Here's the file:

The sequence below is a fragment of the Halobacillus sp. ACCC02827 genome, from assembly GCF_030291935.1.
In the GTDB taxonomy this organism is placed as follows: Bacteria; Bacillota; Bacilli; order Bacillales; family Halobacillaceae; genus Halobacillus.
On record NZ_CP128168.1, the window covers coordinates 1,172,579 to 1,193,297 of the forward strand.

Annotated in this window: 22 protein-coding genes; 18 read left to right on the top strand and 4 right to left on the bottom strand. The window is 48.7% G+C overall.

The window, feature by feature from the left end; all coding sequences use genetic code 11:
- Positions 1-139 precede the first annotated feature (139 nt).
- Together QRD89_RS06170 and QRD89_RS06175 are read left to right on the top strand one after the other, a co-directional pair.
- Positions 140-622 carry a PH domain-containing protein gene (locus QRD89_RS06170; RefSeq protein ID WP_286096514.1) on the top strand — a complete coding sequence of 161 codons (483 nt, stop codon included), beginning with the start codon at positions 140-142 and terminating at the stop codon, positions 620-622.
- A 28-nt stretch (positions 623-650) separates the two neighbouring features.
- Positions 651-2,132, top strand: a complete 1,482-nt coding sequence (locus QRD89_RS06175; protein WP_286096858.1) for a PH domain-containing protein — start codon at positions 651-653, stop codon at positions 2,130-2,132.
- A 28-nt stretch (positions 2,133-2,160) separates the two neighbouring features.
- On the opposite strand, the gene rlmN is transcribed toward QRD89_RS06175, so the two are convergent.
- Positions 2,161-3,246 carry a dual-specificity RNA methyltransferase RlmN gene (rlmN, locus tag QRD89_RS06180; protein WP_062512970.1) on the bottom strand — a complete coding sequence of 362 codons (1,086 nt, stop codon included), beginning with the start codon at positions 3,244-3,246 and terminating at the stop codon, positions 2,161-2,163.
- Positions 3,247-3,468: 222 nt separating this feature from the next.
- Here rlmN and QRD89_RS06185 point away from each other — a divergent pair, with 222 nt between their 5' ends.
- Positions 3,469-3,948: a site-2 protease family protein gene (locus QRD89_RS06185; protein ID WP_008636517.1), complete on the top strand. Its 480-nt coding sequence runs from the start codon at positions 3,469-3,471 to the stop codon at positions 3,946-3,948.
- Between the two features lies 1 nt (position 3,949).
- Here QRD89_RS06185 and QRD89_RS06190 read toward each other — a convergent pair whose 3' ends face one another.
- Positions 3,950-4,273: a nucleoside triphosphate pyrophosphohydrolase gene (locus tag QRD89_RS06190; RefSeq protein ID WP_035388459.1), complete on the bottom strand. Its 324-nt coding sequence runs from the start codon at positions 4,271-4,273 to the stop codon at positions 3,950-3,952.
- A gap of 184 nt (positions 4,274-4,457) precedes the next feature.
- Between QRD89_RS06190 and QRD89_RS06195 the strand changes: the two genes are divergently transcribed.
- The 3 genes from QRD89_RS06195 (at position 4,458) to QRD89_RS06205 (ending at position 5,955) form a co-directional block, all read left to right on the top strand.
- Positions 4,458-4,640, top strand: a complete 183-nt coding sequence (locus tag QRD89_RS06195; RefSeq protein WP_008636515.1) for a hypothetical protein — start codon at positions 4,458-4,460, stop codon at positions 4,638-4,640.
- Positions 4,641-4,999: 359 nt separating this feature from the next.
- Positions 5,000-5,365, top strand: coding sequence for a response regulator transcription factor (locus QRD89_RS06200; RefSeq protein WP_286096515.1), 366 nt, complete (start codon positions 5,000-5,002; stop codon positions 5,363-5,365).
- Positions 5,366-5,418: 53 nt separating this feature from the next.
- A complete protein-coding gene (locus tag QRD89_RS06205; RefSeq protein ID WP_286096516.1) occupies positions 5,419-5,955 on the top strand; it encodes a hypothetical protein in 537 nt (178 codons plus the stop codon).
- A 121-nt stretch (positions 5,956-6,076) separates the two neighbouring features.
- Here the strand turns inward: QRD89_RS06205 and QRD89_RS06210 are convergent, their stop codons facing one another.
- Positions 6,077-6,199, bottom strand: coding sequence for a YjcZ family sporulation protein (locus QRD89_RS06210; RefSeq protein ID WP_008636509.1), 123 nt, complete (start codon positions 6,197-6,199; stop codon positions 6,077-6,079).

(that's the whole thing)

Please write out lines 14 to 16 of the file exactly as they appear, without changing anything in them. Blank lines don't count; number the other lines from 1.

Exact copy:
- Positions 3,247-3,468: 222 nt separating this feature from the next.
- Here rlmN and QRD89_RS06185 point away from each other — a divergent pair, with 222 nt between their 5' ends.
- Positions 3,469-3,948: a site-2 protease family protein gene (locus QRD89_RS06185; protein ID WP_008636517.1), complete on the top strand. Its 480-nt coding sequence runs from the start codon at positions 3,469-3,471 to the stop codon at positions 3,946-3,948.